The Columbus Dispatch also carried a story yesterday about two recent Ohio Supreme Court rulings in favor of birth fathers that some observers say are putting putative-father laws on shaky ground. (See In re Adoption of G.V. and In re Adoption of P.A.C.)
"I don't think it's hit people yet just how pervasive this might be," Susan Eisenman, an Upper Arlington adoption lawyer was quoted as saying. "If the guy doesn't want the adoption to go forward, all he has to do is file a paternity suit. Even if he's done nothing for the child, he can stop it."
Others, however, praise the decisions as a fair and sensible tip of the scales toward biological fathers, saying that putative-father registries in Ohio and elsewhere deserve to take some legal hits because the little-known laws can be used as blunt instruments to sever parental rights.
"Ohio’s Putative Father Registry was created in 1996 as a way to allow children to be promptly placed for adoption and avoid court battles.," the article said. "Putative essentially means reputed - the man thinks he's the father of the child but is not married to the child's mother and has not established paternity in court…. To be considered a putative father, the man must sign the registry within 30 days of the birth. But, even then, he might not be able to block adoption if a judge determines that he was not supportive of the mother and child."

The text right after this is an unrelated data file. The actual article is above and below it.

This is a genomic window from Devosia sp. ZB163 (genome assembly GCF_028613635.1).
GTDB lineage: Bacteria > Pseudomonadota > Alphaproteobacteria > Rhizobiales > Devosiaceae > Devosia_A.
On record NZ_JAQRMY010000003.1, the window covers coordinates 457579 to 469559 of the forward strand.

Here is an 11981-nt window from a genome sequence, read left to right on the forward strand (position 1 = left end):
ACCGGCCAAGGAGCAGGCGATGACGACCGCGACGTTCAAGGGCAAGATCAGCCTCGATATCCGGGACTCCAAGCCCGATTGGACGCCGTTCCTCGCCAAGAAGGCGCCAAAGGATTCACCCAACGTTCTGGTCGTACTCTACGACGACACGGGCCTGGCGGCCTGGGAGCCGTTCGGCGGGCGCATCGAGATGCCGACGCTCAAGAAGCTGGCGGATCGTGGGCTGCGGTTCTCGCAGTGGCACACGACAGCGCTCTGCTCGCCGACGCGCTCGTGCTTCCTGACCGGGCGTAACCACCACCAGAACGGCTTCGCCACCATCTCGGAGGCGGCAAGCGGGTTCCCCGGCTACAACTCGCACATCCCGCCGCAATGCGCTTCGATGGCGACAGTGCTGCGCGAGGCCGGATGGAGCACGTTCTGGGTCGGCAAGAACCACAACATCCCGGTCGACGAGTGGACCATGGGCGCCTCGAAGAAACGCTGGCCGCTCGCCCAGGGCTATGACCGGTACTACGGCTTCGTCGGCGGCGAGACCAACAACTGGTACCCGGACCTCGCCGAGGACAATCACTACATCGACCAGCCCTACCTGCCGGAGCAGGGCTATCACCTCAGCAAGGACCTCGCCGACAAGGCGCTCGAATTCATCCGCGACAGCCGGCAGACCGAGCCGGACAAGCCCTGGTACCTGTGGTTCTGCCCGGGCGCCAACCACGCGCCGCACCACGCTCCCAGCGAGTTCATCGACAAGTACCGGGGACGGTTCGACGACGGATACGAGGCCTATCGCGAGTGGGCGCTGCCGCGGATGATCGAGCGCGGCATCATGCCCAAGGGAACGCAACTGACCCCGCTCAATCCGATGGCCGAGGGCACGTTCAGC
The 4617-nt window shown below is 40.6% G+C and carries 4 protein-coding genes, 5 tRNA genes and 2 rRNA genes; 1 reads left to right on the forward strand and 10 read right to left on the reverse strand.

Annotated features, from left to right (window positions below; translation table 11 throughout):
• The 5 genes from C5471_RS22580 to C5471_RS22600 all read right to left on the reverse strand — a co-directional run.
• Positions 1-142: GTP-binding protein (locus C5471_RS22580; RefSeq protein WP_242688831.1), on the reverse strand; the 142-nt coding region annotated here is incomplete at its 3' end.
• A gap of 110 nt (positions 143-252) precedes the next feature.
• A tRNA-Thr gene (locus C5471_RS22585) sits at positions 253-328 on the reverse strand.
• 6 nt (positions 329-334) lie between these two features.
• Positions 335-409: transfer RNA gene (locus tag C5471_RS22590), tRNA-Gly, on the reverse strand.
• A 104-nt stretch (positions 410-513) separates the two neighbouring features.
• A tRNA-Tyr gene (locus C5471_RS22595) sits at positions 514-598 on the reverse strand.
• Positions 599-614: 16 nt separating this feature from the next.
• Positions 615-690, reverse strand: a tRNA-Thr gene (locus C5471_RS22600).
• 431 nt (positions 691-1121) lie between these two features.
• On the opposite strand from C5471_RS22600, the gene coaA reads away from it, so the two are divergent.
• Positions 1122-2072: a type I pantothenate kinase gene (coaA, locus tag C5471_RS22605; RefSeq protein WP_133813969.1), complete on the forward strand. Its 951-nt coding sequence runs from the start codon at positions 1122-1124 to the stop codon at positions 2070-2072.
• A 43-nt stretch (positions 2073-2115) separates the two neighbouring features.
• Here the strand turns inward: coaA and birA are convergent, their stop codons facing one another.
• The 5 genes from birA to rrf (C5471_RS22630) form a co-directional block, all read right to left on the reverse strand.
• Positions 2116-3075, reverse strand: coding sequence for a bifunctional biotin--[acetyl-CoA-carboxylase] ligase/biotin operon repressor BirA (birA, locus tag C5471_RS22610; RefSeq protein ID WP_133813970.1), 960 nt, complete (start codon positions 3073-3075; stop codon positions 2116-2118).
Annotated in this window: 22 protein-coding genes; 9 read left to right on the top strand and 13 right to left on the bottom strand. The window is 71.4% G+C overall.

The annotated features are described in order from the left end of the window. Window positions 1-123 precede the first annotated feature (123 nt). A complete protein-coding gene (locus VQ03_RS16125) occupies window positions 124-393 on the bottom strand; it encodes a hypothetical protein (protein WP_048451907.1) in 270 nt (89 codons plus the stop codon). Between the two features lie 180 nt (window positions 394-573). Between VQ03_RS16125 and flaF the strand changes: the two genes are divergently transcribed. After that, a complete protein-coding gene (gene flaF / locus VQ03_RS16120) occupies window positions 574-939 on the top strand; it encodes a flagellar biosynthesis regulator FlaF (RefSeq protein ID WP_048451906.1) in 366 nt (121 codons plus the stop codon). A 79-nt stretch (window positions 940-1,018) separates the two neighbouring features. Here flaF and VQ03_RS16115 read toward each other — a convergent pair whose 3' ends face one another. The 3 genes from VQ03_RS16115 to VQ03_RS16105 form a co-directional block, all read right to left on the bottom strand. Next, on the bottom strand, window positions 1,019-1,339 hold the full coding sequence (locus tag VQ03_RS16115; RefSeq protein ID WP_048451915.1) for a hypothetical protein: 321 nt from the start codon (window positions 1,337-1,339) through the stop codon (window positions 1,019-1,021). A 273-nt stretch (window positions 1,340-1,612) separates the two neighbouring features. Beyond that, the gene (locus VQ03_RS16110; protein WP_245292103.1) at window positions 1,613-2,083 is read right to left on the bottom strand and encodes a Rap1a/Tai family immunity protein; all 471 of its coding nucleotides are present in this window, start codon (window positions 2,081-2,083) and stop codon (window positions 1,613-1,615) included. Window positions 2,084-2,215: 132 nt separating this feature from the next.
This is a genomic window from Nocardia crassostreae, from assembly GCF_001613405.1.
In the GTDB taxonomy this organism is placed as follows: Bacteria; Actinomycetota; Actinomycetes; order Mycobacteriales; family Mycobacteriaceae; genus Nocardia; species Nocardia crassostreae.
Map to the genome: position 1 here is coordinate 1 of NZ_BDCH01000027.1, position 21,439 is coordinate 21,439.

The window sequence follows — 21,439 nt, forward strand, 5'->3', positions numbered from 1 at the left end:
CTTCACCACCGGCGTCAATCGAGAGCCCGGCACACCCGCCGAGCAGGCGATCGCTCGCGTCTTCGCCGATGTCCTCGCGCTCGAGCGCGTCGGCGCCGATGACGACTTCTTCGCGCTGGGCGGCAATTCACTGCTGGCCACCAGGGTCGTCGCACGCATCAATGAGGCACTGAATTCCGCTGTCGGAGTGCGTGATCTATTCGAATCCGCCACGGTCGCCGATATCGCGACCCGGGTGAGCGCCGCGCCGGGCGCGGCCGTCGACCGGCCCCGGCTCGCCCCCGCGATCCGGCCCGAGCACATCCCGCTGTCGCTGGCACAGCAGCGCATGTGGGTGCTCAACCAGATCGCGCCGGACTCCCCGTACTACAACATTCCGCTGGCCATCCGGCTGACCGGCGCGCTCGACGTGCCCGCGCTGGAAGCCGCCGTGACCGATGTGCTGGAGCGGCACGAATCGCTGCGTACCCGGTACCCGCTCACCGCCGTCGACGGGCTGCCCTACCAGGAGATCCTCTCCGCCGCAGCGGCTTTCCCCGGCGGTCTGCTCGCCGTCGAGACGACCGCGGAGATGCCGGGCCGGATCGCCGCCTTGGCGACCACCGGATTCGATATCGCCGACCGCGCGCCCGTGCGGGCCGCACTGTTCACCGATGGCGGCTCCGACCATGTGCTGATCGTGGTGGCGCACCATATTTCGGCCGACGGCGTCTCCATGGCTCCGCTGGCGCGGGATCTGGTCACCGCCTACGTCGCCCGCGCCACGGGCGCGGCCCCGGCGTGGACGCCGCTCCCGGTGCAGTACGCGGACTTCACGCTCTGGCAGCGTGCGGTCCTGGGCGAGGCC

In the two cases the court decided by 4-3 rulings last month, neither father had paternity legally determined before the adoption proceedings began. "One man," the article related, "whose child was placed for private adoption in Lucas County, had signed the registry on time. The other had not signed the registry but had been involved with the mother and sought to contest the adoption of his daughter by the woman's new husband in Hamilton County."
The facts in the two current cases differ, but the Court's holding in both was near identical, based on its 2006 precedent, In re Adoption of Pushcar…. “In In re Adoption of Pushcar, 110 Ohio St.3d 332, 2006-Ohio-4572, 853 N.E.2d 647, this court stated, 'The issue presented for our review is whether a probate court must refrain from proceeding with the adoption of a child when an issue concerning the parenting of that child is pending in the juvenile court. We hold that, in such circumstances, the probate court must defer to the juvenile court and refrain from addressing the matter until adjudication in the juvenile court.' We consider our holding in Pushcar to be dispositive of the issue."